The right to equal pay for work of equal value was introduced in federal human rights legislation in 1977 precisely in order to expunge the sex discrimination that is inherent in market pay practices from the assessment of the value of work. Historically, the market has devalued work that is done by women. Seeking now to evaluate the federal public service's compensation practices for female dominated job groups by comparing them with pay assigned to these jobs in the market will entrench sex discrimination, not correct it.

In addition, the new legislation defines a female dominated group as one in which 70% of the workers are women; only these groups can seek "equitable compensation." This is too rigid a definition as it simply puts outside the boundaries of the legislation those job groups in which women are 51 - 69% of the workers, no matter what the context is. The legislation restricts comparisons of male and female job groups so that comparisons may only be made within defined portions of the federal public service, or within federal agencies, not across the public service as a whole. In addition, the legislation repeatedly refers to providing "equitable compensation" within "a reasonable time." This seems to imply that women public servants may not receive compensation for the full period when they received less than equal pay for work of equal value and may not receive what they are owed immediately.

We conclude that the substance of the right to equal pay for work of equal value is gone, restrictions have been placed on who falls within the scope of the legislation and on how comparisons can be made, and time periods for which compensation is owed are malleable.


Refuge Refuge's picture

Refuge wrote:
I don't know if non unionized can use the HRC still or not, have only heard about Unionized workers not being allowed to use it.

Upon reflection on this I really don't know how relevant it will be for non unionized workers. Even if they were allowed to use it after Unionized workers stopped using it without the teeth from Unions I wonder how quickly the governmnt would move to get rid of the panel for all workers.

It occurred to me when in another thread it was said that Unions have changed so much for people who are not even a part of the Union. This, I think, has the possibility of being a prime case.


Michelle wrote:
Is there any way to challenge this in court, on constitutional grounds?

Yes: the so-called "Public Sector Equitable Compensation Act", contained in the Budget Implementation Act (Bill C-10), will certainly be subjected to a constitutional challenge (as will probably the "Expenditure Restraint Act", also included in Bill C-10, which legislates wage increases).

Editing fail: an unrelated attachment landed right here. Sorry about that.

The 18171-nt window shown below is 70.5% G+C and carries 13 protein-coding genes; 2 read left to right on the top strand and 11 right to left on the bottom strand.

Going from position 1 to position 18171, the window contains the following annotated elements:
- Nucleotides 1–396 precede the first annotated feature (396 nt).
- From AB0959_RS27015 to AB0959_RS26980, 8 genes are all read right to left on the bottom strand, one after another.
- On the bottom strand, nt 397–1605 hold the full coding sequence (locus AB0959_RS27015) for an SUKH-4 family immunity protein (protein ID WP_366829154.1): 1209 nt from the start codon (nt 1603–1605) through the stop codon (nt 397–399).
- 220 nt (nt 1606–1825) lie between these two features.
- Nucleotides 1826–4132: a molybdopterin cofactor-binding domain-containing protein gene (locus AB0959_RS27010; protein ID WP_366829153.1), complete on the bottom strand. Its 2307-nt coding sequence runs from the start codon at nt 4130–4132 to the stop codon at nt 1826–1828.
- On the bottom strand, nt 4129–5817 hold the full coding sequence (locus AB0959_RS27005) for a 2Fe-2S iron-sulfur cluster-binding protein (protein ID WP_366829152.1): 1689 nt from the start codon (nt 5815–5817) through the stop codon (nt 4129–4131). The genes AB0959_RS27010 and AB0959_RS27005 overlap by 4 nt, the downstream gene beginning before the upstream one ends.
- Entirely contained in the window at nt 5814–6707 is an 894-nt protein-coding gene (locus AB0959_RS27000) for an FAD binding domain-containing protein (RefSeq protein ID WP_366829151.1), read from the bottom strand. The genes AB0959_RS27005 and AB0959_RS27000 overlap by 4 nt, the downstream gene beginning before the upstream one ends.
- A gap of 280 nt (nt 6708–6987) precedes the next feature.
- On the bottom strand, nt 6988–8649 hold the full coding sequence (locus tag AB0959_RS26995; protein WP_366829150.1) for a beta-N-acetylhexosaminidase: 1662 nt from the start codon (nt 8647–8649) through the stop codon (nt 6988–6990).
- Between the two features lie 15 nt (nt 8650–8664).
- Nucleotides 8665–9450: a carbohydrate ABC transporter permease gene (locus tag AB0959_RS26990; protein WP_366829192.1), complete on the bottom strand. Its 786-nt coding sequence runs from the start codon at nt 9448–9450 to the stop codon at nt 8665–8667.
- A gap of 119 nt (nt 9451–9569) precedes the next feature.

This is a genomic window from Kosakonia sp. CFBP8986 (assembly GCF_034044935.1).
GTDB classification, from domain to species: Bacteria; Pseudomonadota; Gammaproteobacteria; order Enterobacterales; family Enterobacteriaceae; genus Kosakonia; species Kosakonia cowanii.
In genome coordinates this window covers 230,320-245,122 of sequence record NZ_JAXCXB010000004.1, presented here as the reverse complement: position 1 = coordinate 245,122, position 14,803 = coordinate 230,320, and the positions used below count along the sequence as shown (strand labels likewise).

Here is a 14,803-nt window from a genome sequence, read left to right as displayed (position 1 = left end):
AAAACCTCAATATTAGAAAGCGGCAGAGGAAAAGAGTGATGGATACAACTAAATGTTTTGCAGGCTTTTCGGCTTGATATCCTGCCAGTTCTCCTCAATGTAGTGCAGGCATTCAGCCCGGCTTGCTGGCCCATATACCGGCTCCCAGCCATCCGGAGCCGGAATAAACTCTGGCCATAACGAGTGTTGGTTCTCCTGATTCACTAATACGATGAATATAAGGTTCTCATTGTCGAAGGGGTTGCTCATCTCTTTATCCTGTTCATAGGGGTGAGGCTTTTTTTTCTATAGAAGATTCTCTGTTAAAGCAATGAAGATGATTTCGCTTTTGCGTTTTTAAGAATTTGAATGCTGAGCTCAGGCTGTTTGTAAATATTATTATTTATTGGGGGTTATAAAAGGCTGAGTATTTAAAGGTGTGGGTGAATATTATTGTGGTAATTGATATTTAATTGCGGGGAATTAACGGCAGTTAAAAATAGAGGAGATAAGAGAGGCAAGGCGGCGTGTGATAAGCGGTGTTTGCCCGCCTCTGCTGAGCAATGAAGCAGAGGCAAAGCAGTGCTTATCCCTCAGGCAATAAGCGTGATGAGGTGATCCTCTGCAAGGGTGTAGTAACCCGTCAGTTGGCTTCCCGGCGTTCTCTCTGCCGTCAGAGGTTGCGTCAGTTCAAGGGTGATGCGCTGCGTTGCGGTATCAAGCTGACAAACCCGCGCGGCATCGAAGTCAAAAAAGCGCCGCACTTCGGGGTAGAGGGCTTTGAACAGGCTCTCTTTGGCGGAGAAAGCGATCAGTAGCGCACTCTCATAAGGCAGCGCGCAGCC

The Act is truly atrocious. (This analysis explains reasonably well why that is.) The fact that the Harper government was so heavy-handed (in some respects) in drafting this anti-women legislation—by including fines up to $50,000 for unions who "encourage or assist [an] employee in filing or proceeding with a complaint under [the] Act", to cite one of the most egregious examples—will ironically be helpful to those who will challenge the law.


Dr. Dawg provides [url=][=r... details[/color][/url] on the proposed changes to pay equity and why they suck.


epaulo13 epaulo13's picture

Union seeks ‘charging order’ against Canada Post property over pay equity award

Fed up that Canada Post hasn’t paid out a multi-million-dollar pay equity award, the union representing its clerical workers is seeking a charging order, which is similar to a lien, against a postal building in Ottawa.

According to documents filed with the Federal Court, the Public Service Alliance of Canada is asking that a judge enforce a Canadian Human Rights Tribunal pay equity decision, upheld by the Supreme Court of Canada in 2011.

The union is asking for the order against a Canada Post facility on Lancaster Rd. in southeast Ottawa, valued at $3.8 million in 2010. The union had meant to put the charging order against Canada Post’s Ottawa headquarters on Riverside Dr., but the legal description filed in court documents was for the other property...


I can't find this reported anywhere in English - and it doesn't really belong in this thread, which is about federal pay equity - but the Québec Superior Court has handed down an important decision under Québec's pay equity legislation.

Essentially (and I'm sure I'll get this wrong), the law here requires that jobs of "feminine predominance" have to be reviewed every 5 years to ensure they are paid in accordance with equity principles. Under a "reform" in 2009, when an upward adjustment has to be made, it was to be done as of the date of the pay equity review - not retroactively to the event or change which may have triggered the inequity. The court has now ruled that this provision constitution unlawful discrimination based on gender.

[url=]Here's one brief article[/url] in French, quoting Françoise David praising the decision and the unions which fought to challenge the law.



Unionist wrote:
...  the law here requires that jobs of "feminine predominance" have to be reviewed every 5 years to ensure they are paid in accordance with equity principles.

Sorry but my French isn't good enough to understand the subtlties of this.  What are "equity principles"?  And what do they have to do with "feminine predominance"?


Here ya go. You could probably start reading at Section 50.

ETA: Here - try this first - the English is a bit rough around the edges, but it's prettier: